In the play Fences by August Wilson, Troy Maxson presents as the protagonist. He is an unsympathetic character who seems to hurt all those around him with his aggressive persona. Troy is a selfish man, with a one sided perception on life which made him unable to accept the choices others made. Due to his upbringing, Troy is unable to show love in a normal fashion. Instead, he blocks his family out by using a harsh exterior, emotionally excluding himself from his underlying love.
Troy displays an even greater desire for dominance over his other son, Cory, because of tension and conflict between the characters. A central conflict in the plot of Fences is that Cory wants to play football professionally but his father will not let him. As Ama Wattley states in Father-Son Conflict and the American Dream, “due to racial discrimination… [Troy] directs his son away from the dream of success and toward the pragmatism of surviving and coping in a racist society” (Wattley 3). Troy’s emotional conflict against himself and society for not participating in major league baseball coupled with Cory’s possible success creates a strain on their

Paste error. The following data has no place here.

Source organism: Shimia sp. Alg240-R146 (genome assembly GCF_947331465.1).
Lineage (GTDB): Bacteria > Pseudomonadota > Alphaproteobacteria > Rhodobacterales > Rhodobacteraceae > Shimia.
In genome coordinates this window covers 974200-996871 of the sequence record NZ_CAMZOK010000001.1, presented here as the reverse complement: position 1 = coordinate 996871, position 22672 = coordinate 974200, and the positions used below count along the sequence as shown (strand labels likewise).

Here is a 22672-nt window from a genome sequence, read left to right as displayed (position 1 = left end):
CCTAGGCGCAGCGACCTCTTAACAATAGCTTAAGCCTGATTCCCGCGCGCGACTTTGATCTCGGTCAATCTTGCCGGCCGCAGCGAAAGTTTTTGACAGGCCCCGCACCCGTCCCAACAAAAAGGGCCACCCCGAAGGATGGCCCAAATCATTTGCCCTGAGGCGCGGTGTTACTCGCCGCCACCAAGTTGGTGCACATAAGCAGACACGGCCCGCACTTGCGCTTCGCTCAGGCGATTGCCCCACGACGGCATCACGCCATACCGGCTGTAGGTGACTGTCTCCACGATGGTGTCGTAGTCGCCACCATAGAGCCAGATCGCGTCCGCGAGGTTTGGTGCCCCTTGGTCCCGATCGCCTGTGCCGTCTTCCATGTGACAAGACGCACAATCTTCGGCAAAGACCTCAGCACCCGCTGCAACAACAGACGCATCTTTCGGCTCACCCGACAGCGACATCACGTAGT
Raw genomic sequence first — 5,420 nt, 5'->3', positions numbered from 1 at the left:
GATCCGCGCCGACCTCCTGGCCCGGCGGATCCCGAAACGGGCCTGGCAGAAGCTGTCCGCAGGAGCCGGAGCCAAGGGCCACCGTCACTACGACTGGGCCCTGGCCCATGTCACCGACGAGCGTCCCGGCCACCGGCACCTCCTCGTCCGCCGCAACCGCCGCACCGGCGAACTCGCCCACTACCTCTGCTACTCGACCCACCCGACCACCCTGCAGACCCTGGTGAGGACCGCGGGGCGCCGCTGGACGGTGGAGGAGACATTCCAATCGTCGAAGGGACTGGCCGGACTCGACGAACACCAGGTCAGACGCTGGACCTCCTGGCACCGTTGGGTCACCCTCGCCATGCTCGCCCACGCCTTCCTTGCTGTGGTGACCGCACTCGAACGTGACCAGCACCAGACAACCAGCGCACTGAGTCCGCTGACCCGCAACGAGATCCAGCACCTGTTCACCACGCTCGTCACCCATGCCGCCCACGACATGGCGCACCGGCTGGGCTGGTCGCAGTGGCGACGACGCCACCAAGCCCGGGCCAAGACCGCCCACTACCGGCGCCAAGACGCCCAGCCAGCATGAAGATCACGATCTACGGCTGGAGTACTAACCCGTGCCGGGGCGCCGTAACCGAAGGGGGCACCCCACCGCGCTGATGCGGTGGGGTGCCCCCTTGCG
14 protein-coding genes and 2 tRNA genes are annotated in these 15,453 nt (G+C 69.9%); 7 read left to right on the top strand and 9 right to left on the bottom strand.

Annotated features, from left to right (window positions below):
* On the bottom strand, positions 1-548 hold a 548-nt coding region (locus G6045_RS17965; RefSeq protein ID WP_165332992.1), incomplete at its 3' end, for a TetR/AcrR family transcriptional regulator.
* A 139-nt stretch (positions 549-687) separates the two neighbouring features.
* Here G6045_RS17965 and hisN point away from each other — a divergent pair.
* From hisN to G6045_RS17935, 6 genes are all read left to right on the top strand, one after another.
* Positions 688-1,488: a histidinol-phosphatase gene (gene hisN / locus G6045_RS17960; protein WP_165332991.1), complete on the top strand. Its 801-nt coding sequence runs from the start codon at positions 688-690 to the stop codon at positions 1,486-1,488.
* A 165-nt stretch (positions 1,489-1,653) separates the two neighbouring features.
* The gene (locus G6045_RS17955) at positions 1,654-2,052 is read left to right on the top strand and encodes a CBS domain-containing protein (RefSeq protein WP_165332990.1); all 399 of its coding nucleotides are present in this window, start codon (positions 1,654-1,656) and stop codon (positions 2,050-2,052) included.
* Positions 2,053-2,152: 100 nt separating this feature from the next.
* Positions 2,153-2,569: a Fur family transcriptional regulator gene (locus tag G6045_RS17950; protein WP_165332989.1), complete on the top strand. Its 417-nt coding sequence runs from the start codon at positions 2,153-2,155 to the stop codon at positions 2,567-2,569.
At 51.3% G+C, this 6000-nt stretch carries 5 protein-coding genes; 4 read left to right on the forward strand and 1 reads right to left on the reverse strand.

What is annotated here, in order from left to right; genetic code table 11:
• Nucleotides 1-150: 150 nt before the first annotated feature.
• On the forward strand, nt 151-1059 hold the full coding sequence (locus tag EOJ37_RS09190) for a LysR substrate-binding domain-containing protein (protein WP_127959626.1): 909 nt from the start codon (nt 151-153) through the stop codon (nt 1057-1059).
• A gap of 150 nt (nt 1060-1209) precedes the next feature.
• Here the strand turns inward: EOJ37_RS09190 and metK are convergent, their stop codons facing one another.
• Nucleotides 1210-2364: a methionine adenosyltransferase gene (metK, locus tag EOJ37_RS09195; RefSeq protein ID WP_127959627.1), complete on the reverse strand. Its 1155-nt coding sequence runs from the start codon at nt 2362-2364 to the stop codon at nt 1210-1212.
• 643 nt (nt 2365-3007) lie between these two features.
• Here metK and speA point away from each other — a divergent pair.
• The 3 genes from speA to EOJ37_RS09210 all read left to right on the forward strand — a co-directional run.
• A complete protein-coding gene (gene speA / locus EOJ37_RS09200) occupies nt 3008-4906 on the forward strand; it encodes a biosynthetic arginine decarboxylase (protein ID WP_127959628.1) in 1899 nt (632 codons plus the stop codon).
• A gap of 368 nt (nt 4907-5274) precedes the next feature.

The dynamic between a father and son is never a simple journey, but instead, comes with curveballs thrown left and right. In Fences, by August Wilson, he writes of the hardships between a father and son relationship and the difficulties a father has over trying to shield his son from life’s cruelties, to the salvation found between being fenced in and finally being placed outside of the fence—both literally and metaphorically. Through out the play, there are numerous confrontations between Troy and Cory—whether it be when Cory asks Troy whether or not he loves him or when Cory throws his football helmet towards the direction of Troy—which show the difficult and complicated relationship between father and son. Also prevalent in the play, was the lack of a father and male figure in Troy’s own life, during his most influential and important years. Troy recognizes that and the way he was/is treated by society in general and wanted to “help” his son by showing Cory the difficult lessons Troy learned during his youth, as a way to lessen the pain that would be inflicted on his son later on.